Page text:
Push grows at Capitol to restore felons’ voting rights

Says Stephen Montemayor in the Strib, “Renee Brown-Goodell is not shy about introducing herself as a felon, a label she has carried without shame after spending more than four years in federal prison for a 2012 fraud conviction. But it still stings that she was forced to sit out the past two elections: Her right to vote remains out of reach until she completes her post-prison supervised release. … Minnesota is one of 22 states where felons cannot vote until they complete post-incarceration supervision, such as probation or parole. Brown-Goodell’s is the latest in a growing chorus of voices leading a renewed charge to change that, a move that could affect 50,000 to 60,000 Minnesotans like her.”

For The Huffington Post Carla Baranauckas reports, “Although the polar vortex put much of the country into a record-breaking deep freeze, it wasn’t all bad news. The plummeting temperatures allowed a Minnesota man and his neighbors to revive the mystifying and somewhat eerie phenomenon known as frozen pants.

At MPR, a collection of public opinions on legalizing pot:

“Eliminating an underground economy. Huge tax revenues. Freedom of choice. I do not see a downside to this. Releasing people with prison sentences.” — Brian Lonely, St. Paul

“First and foremost, it would decriminalize and expunge records. It is a travesty of justice that people have been jailed for decades for use of marijuana! It is not near as destructive as alcohol in our society. In fact, there are many significant benefits to this plant that go way beyond getting ‘high.’ There would also be very positive financial benefits realized by the state with legalization.” — Tom Gray, Crosby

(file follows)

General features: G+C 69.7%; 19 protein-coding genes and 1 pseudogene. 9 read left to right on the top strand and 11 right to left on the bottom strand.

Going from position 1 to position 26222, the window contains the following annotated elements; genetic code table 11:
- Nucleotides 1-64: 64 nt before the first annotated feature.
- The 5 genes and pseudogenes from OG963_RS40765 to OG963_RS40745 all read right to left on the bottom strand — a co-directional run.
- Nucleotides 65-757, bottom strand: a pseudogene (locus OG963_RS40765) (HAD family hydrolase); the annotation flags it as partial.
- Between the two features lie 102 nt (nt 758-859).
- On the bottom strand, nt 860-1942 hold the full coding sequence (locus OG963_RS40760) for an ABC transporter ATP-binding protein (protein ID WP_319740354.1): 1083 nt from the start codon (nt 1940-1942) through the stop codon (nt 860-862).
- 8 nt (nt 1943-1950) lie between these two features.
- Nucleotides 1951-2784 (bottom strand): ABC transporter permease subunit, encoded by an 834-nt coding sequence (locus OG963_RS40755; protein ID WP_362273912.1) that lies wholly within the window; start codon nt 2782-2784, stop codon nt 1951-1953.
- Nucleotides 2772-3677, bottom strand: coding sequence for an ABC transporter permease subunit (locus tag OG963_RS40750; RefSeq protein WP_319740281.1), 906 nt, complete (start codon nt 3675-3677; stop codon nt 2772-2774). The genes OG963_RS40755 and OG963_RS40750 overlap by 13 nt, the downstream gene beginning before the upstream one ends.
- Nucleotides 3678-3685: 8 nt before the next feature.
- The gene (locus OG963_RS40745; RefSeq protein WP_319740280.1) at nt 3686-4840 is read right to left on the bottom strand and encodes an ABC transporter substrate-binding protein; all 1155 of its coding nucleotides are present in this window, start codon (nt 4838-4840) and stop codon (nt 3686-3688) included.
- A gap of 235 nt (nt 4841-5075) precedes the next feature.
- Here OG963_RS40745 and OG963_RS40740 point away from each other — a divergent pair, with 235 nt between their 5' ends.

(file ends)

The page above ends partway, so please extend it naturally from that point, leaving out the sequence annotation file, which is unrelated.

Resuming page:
“Pros: more tax revenue so I don’t have to pay so much to go to college. Also, like, it’s a plant. It’s stupid it’s illegal in the first place. Cons: corporations copywriting cannabis.” — Stephan Jacobson, St. Cloud.

Says Dan Kraker at MPR, “Itasca County sheriff’s deputies apparently took four activists into custody Monday afternoon after they used bolt cutters to break into an Enbridge pipeline facility. The activists, who call  themselves the ‘Four Necessity Valve Turners,’ are part of the Catholic Worker Movement from Texas, Wisconsin and Minnesota. They posted Facebook Live video of the incident, in which they try for several minutes to close an emergency shut-off valve on an Enbridge pipeline using a variety of tools and other objects, such as a rosary. The video ends as they are loaded into sheriff’s vehicles.”

Says Bob Shaw in the PiPress, “Woodbury doesn’t like change at city hall, but it does like Anne Burt. … The city’s voters elected a new mayor in November — something that only happens an average of every 10 years. When Burt took control of city government this year, she became the city’s sixth mayor in its 52-year history. … Q: Woodbury is on track to have 80,000 people by 2030, which would make it one of the largest cities in the state. Is Woodbury growing too quickly? … A: Woodbury is growing as anticipated. We’ve planned for it. Our residential growth has allowed us to attract major commercial developments such as CityPlace and Bielenberg Gardens. Our commitment to planned growth has led the community to be regularly recognized as a great place to live.  The benefits of growth far outweigh the challenges. Keep in mind our growth has slowed considerably. Since 2011 about 450 new units have been permitted annually, on average, compared to more than 1,000 new residential units per year in the 1990s and 2000s.”